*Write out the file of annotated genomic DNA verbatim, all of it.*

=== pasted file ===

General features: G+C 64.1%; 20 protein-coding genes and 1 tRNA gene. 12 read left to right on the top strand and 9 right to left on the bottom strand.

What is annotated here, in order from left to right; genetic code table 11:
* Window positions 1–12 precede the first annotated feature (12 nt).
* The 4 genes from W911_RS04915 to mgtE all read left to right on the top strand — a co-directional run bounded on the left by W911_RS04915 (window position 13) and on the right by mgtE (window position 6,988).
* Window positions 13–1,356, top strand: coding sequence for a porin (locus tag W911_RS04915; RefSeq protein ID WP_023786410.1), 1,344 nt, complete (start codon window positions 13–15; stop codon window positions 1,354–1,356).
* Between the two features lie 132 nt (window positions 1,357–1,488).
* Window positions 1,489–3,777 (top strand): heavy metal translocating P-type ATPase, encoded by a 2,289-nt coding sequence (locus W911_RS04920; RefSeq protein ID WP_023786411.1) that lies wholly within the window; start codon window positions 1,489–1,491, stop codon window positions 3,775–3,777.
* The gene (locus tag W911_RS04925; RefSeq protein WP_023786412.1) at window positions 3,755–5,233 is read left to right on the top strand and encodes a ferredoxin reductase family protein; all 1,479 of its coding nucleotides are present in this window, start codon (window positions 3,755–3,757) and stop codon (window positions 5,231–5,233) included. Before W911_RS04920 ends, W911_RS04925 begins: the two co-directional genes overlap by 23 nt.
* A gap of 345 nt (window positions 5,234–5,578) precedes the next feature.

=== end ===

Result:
General features: G+C 64.1%; 20 protein-coding genes and 1 tRNA gene. 12 read left to right on the top strand and 9 right to left on the bottom strand.

What is annotated here, in order from left to right; genetic code table 11:
* Window positions 1–12 precede the first annotated feature (12 nt).
* The 4 genes from W911_RS04915 to mgtE all read left to right on the top strand — a co-directional run bounded on the left by W911_RS04915 (window position 13) and on the right by mgtE (window position 6,988).
* Window positions 13–1,356, top strand: coding sequence for a porin (locus tag W911_RS04915; RefSeq protein ID WP_023786410.1), 1,344 nt, complete (start codon window positions 13–15; stop codon window positions 1,354–1,356).
* Between the two features lie 132 nt (window positions 1,357–1,488).
* Window positions 1,489–3,777 (top strand): heavy metal translocating P-type ATPase, encoded by a 2,289-nt coding sequence (locus W911_RS04920; RefSeq protein ID WP_023786411.1) that lies wholly within the window; start codon window positions 1,489–1,491, stop codon window positions 3,775–3,777.
* The gene (locus tag W911_RS04925; RefSeq protein WP_023786412.1) at window positions 3,755–5,233 is read left to right on the top strand and encodes a ferredoxin reductase family protein; all 1,479 of its coding nucleotides are present in this window, start codon (window positions 3,755–3,757) and stop codon (window positions 5,231–5,233) included. Before W911_RS04920 ends, W911_RS04925 begins: the two co-directional genes overlap by 23 nt.
* A gap of 345 nt (window positions 5,234–5,578) precedes the next feature.